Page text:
Paideia 2017 – Meditation Classes & Sessions

Next week, Jan 16-19, brings some special meditation opportunities as part of Reed’s informal winter session: Paideia 2017. Here’s the full list (with class descriptions at the bottom):

  • Jan 16, M, noon-1 pm, Eliot chapel – Mindfulness Meditation for Beginners taught by Mary Priester ’76 and Prof. Alan Shusterman
  • CANCELLED (College closed because of weather) – Jan 17, Tu, noon-1 pm, Eliot chapel – sitting meditation, first bells at 12:10, last bells at 12:40, drop-ins welcome-come when you can-leave when you want
  • Jan 17, Tu, 2-3 pm, Dance Studio – Walking Meditation taught by Alan Shusterman
  • Jan 18, W, noon-1 pm, Eliot chapel – Mindfulness Meditation for Beginners taught by Mary Priester ’76 and Prof. Alan Shusterman
  • Jan 19, Th, 2-3 pm, Dance Studio – Walking Meditation taught by Alan Shusterman

All of the events listed above are also listed on the Reed Meditation Google calendar, and are open to all members of the Reed community and their guests.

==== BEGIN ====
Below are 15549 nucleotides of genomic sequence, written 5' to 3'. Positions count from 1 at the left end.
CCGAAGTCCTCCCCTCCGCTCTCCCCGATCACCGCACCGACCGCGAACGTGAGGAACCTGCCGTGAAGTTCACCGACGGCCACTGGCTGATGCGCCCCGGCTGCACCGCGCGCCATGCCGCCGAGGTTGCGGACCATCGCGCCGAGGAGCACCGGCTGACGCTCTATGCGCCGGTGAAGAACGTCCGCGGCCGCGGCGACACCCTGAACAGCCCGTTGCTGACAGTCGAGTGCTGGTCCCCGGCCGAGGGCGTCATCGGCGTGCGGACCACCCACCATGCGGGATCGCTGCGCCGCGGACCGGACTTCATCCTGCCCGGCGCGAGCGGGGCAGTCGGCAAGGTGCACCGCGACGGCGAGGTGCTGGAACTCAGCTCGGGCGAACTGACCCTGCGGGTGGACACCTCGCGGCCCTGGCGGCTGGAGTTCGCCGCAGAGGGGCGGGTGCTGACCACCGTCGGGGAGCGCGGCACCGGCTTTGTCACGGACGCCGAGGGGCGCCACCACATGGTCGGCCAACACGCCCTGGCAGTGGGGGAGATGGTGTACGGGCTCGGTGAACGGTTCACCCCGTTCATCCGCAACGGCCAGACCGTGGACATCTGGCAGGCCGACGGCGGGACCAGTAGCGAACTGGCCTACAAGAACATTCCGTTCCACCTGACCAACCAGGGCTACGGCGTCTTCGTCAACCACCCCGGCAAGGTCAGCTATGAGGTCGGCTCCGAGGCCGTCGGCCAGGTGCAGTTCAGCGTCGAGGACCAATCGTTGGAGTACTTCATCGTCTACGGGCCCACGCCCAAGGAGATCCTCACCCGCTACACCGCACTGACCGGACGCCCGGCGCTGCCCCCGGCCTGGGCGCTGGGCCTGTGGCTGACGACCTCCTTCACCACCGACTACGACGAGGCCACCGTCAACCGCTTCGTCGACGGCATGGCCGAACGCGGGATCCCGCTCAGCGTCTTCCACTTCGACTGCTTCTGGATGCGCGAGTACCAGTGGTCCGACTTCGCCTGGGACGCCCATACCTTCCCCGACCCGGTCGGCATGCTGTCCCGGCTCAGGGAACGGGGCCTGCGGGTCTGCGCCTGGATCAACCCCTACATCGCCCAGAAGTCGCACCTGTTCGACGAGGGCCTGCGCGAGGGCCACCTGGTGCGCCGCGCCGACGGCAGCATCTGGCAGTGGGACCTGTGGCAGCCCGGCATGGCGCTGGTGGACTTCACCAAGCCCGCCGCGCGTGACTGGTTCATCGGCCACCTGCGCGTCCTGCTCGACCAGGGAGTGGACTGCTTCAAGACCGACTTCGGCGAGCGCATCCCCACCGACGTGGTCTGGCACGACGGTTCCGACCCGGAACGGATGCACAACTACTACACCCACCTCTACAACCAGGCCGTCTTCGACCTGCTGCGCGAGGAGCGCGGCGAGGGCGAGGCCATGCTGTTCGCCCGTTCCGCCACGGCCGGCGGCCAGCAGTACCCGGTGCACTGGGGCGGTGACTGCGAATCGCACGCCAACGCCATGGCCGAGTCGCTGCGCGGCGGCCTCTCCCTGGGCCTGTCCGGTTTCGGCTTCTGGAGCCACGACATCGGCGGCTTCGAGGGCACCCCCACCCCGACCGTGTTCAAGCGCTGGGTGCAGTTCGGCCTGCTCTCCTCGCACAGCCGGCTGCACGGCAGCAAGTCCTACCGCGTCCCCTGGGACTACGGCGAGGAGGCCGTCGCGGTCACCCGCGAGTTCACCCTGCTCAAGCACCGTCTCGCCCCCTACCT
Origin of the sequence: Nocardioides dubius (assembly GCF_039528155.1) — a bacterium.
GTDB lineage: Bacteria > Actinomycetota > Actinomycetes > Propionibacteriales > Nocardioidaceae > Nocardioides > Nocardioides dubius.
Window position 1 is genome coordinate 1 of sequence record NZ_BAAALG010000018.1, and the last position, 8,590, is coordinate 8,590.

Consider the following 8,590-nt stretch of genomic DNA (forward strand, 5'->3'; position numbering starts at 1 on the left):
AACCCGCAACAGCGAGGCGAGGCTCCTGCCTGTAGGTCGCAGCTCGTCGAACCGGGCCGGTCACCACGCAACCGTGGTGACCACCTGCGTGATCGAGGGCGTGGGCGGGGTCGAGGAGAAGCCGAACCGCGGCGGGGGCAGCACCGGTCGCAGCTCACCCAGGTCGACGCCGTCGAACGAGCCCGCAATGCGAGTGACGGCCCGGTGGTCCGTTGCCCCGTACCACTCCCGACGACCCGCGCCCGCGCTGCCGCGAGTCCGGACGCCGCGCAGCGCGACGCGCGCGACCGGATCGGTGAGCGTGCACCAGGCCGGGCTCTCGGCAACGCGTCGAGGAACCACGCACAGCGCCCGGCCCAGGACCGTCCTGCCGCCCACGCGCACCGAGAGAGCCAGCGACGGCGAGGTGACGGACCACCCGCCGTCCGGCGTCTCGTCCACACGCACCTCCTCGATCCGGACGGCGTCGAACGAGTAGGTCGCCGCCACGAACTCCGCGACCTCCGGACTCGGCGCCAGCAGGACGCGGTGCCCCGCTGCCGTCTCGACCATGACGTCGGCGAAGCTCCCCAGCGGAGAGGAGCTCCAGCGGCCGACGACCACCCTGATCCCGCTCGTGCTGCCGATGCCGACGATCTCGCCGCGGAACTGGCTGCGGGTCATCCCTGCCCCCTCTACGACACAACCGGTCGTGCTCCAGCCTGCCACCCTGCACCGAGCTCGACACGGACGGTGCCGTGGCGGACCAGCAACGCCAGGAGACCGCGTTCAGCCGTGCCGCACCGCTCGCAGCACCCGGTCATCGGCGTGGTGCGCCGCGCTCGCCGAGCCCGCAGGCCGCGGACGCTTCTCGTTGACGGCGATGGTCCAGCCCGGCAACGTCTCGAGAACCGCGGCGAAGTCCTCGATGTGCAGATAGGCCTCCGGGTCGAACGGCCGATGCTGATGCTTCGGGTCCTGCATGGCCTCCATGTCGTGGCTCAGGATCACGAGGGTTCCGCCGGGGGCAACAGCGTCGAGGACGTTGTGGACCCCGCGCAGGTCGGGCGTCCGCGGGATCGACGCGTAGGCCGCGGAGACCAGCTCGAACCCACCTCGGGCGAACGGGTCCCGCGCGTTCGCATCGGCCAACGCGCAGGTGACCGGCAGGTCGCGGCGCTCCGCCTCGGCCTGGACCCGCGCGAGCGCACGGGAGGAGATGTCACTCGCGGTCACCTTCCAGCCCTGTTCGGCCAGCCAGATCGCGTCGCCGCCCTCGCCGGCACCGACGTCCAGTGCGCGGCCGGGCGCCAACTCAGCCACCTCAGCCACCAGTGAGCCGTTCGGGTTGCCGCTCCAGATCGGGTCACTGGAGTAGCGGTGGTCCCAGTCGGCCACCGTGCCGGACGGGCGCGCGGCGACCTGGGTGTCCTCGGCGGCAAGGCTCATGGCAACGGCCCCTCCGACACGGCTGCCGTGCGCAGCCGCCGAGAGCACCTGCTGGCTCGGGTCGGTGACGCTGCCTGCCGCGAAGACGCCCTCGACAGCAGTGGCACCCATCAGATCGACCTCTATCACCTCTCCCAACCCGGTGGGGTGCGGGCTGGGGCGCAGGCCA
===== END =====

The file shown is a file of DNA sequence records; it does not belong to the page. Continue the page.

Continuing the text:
While it isn’t necessary to sign up for the classes, doing so could be a good way to show Paideia organizers your support for meditation. Tuesday noon-1 sitting meditation repeats weekly throughout the spring semester. See Our Schedule for dates and locations.

New to meditation? Here are descriptions of the two meditation classes:

Mindfulness Meditation for Beginners

Silent meditation practice offers us an opportunity to step back from the pressing activities of daily life and just observe. Sitting still we can be aware of thoughts, sensations, and emotions, without having to act on them, judge their merits, seek their origins, or pursue them to logical conclusions. Awareness of thoughts as ‘just thoughts’, sensations as ‘just sensations’, and so on, can bring us into a new relationship with our experience of life. Also see Paideia 2014 – Mindfulness Meditation for Beginners

Walking Meditation

Walking meditation is an awareness practice that complements seated meditation. It provides many of the same experiences as traditional seated meditation, but it connects us to a different aspect of experience: being on the move. Even so, ‘just walking’ allows us to be aware of thoughts, sensations, and emotions, without having to act on them, judge their merits, seek their origins, or pursue them to logical conclusions. Awareness of walking as ‘just walking’, thoughts as ‘just thoughts’, sensations as ‘just sensations’, and so on, can bring us into a new relationship with our experience of life. Also see From Here to There – Suggestions for Walking Meditation

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